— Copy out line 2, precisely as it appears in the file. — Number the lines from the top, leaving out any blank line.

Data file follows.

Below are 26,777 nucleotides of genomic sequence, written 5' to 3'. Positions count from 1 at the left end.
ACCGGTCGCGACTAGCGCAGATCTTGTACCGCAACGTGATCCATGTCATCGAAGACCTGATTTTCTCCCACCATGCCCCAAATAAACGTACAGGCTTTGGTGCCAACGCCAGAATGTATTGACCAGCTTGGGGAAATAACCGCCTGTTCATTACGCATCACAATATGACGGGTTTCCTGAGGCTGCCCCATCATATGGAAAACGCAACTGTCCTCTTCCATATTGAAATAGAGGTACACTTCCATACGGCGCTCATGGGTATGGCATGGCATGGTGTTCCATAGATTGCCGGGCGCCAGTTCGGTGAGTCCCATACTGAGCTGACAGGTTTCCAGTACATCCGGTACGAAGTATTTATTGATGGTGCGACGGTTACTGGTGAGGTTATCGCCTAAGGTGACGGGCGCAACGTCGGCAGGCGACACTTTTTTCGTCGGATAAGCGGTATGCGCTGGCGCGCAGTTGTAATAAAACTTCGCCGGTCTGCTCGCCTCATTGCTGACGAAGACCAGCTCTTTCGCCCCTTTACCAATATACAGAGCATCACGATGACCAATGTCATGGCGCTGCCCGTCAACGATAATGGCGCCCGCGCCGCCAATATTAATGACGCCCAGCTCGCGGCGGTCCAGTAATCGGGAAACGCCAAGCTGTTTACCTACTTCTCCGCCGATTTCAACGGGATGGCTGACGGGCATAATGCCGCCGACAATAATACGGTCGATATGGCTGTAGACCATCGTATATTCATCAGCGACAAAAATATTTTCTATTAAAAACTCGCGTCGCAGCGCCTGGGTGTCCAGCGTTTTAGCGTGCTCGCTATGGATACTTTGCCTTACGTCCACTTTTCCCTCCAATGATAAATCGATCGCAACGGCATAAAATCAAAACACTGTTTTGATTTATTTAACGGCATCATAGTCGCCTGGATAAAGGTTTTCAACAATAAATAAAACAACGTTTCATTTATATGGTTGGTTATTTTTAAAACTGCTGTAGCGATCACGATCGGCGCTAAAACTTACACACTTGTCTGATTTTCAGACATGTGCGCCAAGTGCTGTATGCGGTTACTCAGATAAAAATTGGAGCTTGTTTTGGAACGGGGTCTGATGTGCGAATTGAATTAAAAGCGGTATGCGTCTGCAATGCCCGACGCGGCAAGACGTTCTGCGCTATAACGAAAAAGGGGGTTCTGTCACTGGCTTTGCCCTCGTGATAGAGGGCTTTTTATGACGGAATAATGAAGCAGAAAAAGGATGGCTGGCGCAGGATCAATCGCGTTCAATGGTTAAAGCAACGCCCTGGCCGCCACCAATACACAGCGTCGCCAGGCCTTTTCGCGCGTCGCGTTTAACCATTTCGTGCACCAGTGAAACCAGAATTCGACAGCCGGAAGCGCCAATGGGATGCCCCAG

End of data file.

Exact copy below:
ACCGGTCGCGACTAGCGCAGATCTTGTACCGCAACGTGATCCATGTCATCGAAGACCTGATTTTCTCCCACCATGCCCCAAATAAACGTACAGGCTTTGGTGCCAACGCCAGAATGTATTGACCAGCTTGGGGAAATAACCGCCTGTTCATTACGCATCACAATATGACGGGTTTCCTGAGGCTGCCCCATCATATGGAAAACGCAACTGTCCTCTTCCATATTGAAATAGAGGTACACTTCCATACGGCGCTCATGGGTATGGCATGGCATGGTGTTCCATAGATTGCCGGGCGCCAGTTCGGTGAGTCCCATACTGAGCTGACAGGTTTCCAGTACATCCGGTACGAAGTATTTATTGATGGTGCGACGGTTACTGGTGAGGTTATCGCCTAAGGTGACGGGCGCAACGTCGGCAGGCGACACTTTTTTCGTCGGATAAGCGGTATGCGCTGGCGCGCAGTTGTAATAAAACTTCGCCGGTCTGCTCGCCTCATTGCTGACGAAGACCAGCTCTTTCGCCCCTTTACCAATATACAGAGCATCACGATGACCAATGTCATGGCGCTGCCCGTCAACGATAATGGCGCCCGCGCCGCCAATATTAATGACGCCCAGCTCGCGGCGGTCCAGTAATCGGGAAACGCCAAGCTGTTTACCTACTTCTCCGCCGATTTCAACGGGATGGCTGACGGGCATAATGCCGCCGACAATAATACGGTCGATATGGCTGTAGACCATCGTATATTCATCAGCGACAAAAATATTTTCTATTAAAAACTCGCGTCGCAGCGCCTGGGTGTCCAGCGTTTTAGCGTGCTCGCTATGGATACTTTGCCTTACGTCCACTTTTCCCTCCAATGATAAATCGATCGCAACGGCATAAAATCAAAACACTGTTTTGATTTATTTAACGGCATCATAGTCGCCTGGATAAAGGTTTTCAACAATAAATAAAACAACGTTTCATTTATATGGTTGGTTATTTTTAAAACTGCTGTAGCGATCACGATCGGCGCTAAAACTTACACACTTGTCTGATTTTCAGACATGTGCGCCAAGTGCTGTATGCGGTTACTCAGATAAAAATTGGAGCTTGTTTTGGAACGGGGTCTGATGTGCGAATTGAATTAAAAGCGGTATGCGTCTGCAATGCCCGACGCGGCAAGACGTTCTGCGCTATAACGAAAAAGGGGGTTCTGTCACTGGCTTTGCCCTCGTGATAGAGGGCTTTTTATGACGGAATAATGAAGCAGAAAAAGGATGGCTGGCGCAGGATCAATCGCGTTCAATGGTTAAAGCAACGCCCTGGCCGCCACCAATACACAGCGTCGCCAGGCCTTTTCGCGCGTCGCGTTTAACCATTTCGTGCACCAGTGAAACCAGAATTCGACAGCCGGAAGCGCCAATGGGATGCCCCAG